How to Do a Pedicure at Home: DIY Pedicure Kits, Tools & Tips to Know

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It’s almost summer, which means two things: It’s time to go shoe shopping and maybe it’s time to learn how to do a pedicure at home. Whether your salon is still closed, you’re not ready to return back yet, or you’re trying to save some cash, the art of the DIY pedicure is always a skill worth mastering. Plus, it’s surprisingly easy to do once you’ve got the basics down.

Before you get started, make sure to carve out a good chunk of time for yourself. Moving slowly will not only give you the best results, but it’ll also give you time to really pamper your feet—they do a lot for you, and they deserve it. We spoke to top nail artists and gathered the tips and tricks you’ll want to know. Read on for our step-by-step guide for how to do a pedicure at home.

1. Gather your at-home pedicure tools.

The key to a professional level pedi isn’t only about the proper technique; it also comes down to having the right tools on hand. While it might be a bit of an investment up front, good-quality tools will make all the difference and save you cash in the long run. For a basic at-home pedicure kit, you’ll need:

2. Start in the shower.

Your shower basically acts like a makeshift steam room, which helps soften the layers of dead skin on your feet—making it the perfect start to a DIY pedicure. “When you’re in the shower, use an exfoliating scrub after washing your feet,” says celebrity manicurist Honey. If you have serious calluses, celebrity manicurist (and founder of the eponymous nail brand) Deborah Lippmann suggests even stashing a foot file or pumice stone in the shower and using it to slough off dead skin twice a week.

Once you’re out of the shower, follow up with a foot cream like Soap & Glory Heel Genius. And if you’re planning to paint your toenails, Honey recommends buffing a moisturizing oil into your nails now. “The oil acts like a moisturizer and treatment, and oil penetrates your skin more quickly than lotion,” she says.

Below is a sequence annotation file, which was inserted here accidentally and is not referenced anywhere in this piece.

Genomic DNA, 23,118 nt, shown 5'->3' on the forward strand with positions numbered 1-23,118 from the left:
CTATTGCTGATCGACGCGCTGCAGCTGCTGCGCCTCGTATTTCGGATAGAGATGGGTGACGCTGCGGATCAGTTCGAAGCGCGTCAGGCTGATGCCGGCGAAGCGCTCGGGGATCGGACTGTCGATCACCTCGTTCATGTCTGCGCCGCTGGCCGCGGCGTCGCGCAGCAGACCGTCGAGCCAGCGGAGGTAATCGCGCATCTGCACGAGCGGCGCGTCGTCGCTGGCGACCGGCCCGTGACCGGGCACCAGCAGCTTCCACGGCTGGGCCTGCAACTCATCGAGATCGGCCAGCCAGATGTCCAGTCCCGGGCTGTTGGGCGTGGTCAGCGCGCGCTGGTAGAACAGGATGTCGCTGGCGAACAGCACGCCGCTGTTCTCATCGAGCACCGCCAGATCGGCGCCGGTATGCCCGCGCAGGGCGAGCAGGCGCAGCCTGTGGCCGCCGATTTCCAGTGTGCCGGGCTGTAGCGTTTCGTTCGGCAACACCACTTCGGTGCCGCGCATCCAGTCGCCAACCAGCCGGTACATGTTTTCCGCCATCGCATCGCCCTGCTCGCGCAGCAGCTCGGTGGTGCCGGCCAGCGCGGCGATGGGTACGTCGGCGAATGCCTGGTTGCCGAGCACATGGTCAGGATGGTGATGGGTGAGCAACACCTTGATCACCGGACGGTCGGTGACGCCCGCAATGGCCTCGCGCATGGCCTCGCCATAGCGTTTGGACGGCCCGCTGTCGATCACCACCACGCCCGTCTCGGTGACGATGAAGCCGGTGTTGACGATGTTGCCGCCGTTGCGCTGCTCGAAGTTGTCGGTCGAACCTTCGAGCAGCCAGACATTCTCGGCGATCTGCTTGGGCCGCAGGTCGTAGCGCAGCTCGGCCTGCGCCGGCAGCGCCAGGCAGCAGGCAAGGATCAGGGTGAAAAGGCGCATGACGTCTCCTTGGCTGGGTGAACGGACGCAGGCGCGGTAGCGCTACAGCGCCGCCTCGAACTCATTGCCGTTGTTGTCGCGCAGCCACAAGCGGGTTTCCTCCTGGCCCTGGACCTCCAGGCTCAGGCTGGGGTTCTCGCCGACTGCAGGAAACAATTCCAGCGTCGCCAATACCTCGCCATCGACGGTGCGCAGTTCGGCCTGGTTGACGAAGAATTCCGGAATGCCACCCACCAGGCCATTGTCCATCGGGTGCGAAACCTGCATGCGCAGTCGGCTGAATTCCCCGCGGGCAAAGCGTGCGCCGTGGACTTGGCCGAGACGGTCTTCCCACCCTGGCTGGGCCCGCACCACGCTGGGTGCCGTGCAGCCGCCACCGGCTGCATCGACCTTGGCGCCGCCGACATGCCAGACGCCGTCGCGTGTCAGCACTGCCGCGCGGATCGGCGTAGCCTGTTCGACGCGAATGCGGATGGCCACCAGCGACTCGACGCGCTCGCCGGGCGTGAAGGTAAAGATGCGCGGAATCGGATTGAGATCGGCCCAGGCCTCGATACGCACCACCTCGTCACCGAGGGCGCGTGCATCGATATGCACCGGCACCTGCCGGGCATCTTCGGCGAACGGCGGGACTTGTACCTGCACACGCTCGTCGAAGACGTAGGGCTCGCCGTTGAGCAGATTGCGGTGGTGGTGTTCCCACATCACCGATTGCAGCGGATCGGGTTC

Formula 10.0.6 Save My Sole Rescuing Foot Scrub

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Earth Therapeutics Cooling Foot Scrub

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Earth Therapeutics Big Ceramic Foot File

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Soap & Glory Heel Genius Foot Cream

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OPI ProSpa Nail & Cuticle Oil

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Sally Hansen Nail Rehab Oil Cuticle Balm

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3. Shape your nails.

It’s generally best to leave your cuticles to the pros, but feel free to push them back with an orange stick while they’re still damp. Only clip away any hangnails with a nipper. Once your nails are dry (filing damp nails can lead to breakage), you can start shaping them. While your first instinct might be to go straight to the nail clippers, they can actually do more harm than good, so proceed with caution. “Cutting toenails too short leads to a higher chance of developing an ingrown nail,” says Honey.

If you’re using a clipper to trim your toenails, be careful not to cut them right to the edge of your skin, and take off as little as possible. If you can get away with it, only work with a nail file instead and follow the natural shape of your toe, making sure to smooth out any jagged edges. “Round, square—everyone’s toes are shaped differently,” Honey says, so there’s no need to force yours into a new shape.

Tweezerman Combo Clipper Set

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Flowery Pushit Pro Pusher/Cleaner

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Flowery Ultra Violet Nail File

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Sally Hansen Nip Em Neat Cuticle Nipper

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4. Paint your nails.

Raise your hand if your “pedicure” usually consists of you haphazardly dabbing a dot of polish onto each toenail while you’re bingeing Love Is Blind. Same. Taking the extra time to really focus on what you’re doing will ensure your pedi not only looks great but lasts way longer. The first step to getting your polish right? Use a base coat. This will not only help your polish go on smoothly and make it last longer, it can also help deliver strengthening and nourishing benefits to your nails.

This article was syndicated from glamour.com